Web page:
If it is not, income numbers would be heavily subject to high volatility depending on when they are released and on the duration of the contracts. Additionally, players say, these contracts could be picked up by another team as well, and then the company would not have to pay any liability. Reasonably, the economic truth calls for setting up a reserve equal to the expected loss from non-roster guaranteed contract expense. The size of the reserve would depend on the probability that each player with a guaranteed contract will be released and not have his contract picked up by another team.
This solution is consistent with a rational basis, because keeping into count an estimate of non-roaster guarantee contract expense prevent the arise of wrongdoings as accounting this when it is paid out considering only the cash flow. The creation of a reserve recall the carefulness principle in the sense that when an obligation arise it has to account today even though it will happen tomorrow, but only for the estimated value of that expense since in this case the company is dealing with random events.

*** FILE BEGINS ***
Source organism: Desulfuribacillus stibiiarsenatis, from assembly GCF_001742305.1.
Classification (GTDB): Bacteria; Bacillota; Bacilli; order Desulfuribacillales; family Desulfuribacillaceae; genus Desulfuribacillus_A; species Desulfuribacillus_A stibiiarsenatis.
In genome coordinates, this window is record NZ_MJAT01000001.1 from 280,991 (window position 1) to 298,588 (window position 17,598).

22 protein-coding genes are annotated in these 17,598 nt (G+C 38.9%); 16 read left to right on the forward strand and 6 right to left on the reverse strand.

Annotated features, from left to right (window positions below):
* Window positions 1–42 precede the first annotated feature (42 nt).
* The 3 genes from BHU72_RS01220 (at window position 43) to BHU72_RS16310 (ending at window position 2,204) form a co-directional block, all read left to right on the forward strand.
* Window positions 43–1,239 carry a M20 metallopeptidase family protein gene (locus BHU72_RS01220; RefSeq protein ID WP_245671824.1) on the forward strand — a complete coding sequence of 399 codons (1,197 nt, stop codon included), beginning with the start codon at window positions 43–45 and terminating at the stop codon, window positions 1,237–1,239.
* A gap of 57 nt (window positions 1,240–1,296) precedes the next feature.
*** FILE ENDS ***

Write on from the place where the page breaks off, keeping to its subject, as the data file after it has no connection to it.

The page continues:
Hence, the decision this time is in favor of the owners. Relating on roster depreciation, the owners recognize it of a value placed on the player roster at the time the baseball club was purchased apparently just because tax rules allowed them to do so. Tax rules allow this value to be set arbitrarily at a maximum of 50% of the purchase price (it would be unconvenient to set it at a lower value for tax purposes). Then, the amount is capitalized and depreciate spreading linearly over six years. This is a widespread practice in the baseball industry.
The players do not think that any roster depreciation should be shown: if anything, they argue, the roster appreciates as the players become more experienced Again, depreciation expense show up only when a team is sold; the market decide what the fair depreciation is, in this way the problem of having two identical teams showing different values if one is sold while the other one is not, it can be avoided. By scrutinizing the topics it can be asserted that player rosters, baseball clubs’ most valuable assets, appreciate and depreciate over time: good scouting, trades, and coaching increase the roster value.
In contrast, injuries and retirements decrease it. Thus, the roaster should hence not be depreciated. It is reasonable to assume that there can be surplus instead of depreciation, and sometimes the contrary, but looking also at the true value of the roster that arise during the market valuation it can be said the depreciation may underestimate the real value of a team, bearing in mind there could be something wrong as injuries that, anyway have to be considered as an exception rather than a rule.